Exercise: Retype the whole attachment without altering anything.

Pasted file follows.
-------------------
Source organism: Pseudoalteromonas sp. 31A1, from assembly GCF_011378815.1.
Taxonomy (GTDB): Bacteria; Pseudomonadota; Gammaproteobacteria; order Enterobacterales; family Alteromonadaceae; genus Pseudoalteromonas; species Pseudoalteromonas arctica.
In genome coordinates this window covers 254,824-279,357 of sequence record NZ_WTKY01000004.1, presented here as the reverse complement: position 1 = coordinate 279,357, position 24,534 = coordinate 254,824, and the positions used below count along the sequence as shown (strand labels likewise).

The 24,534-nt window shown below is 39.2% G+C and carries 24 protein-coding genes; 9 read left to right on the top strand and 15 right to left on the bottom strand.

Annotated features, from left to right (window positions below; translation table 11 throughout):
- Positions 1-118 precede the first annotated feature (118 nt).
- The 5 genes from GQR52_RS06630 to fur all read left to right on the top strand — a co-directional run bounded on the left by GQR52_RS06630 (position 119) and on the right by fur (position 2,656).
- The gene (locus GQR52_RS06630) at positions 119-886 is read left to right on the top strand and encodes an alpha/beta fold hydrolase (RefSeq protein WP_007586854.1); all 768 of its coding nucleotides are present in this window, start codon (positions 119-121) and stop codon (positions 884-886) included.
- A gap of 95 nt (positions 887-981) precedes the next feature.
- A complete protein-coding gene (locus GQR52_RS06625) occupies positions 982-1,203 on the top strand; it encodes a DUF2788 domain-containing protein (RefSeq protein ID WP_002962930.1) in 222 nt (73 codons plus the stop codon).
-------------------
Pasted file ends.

Source organism: Pseudoalteromonas sp. 31A1, from assembly GCF_011378815.1.
Taxonomy (GTDB): Bacteria; Pseudomonadota; Gammaproteobacteria; order Enterobacterales; family Alteromonadaceae; genus Pseudoalteromonas; species Pseudoalteromonas arctica.
In genome coordinates this window covers 254,824-279,357 of sequence record NZ_WTKY01000004.1, presented here as the reverse complement: position 1 = coordinate 279,357, position 24,534 = coordinate 254,824, and the positions used below count along the sequence as shown (strand labels likewise).

The 24,534-nt window shown below is 39.2% G+C and carries 24 protein-coding genes; 9 read left to right on the top strand and 15 right to left on the bottom strand.

Annotated features, from left to right (window positions below; translation table 11 throughout):
- Positions 1-118 precede the first annotated feature (118 nt).
- The 5 genes from GQR52_RS06630 to fur all read left to right on the top strand — a co-directional run bounded on the left by GQR52_RS06630 (position 119) and on the right by fur (position 2,656).
- The gene (locus GQR52_RS06630) at positions 119-886 is read left to right on the top strand and encodes an alpha/beta fold hydrolase (RefSeq protein WP_007586854.1); all 768 of its coding nucleotides are present in this window, start codon (positions 119-121) and stop codon (positions 884-886) included.
- A gap of 95 nt (positions 887-981) precedes the next feature.
- A complete protein-coding gene (locus GQR52_RS06625) occupies positions 982-1,203 on the top strand; it encodes a DUF2788 domain-containing protein (RefSeq protein ID WP_002962930.1) in 222 nt (73 codons plus the stop codon).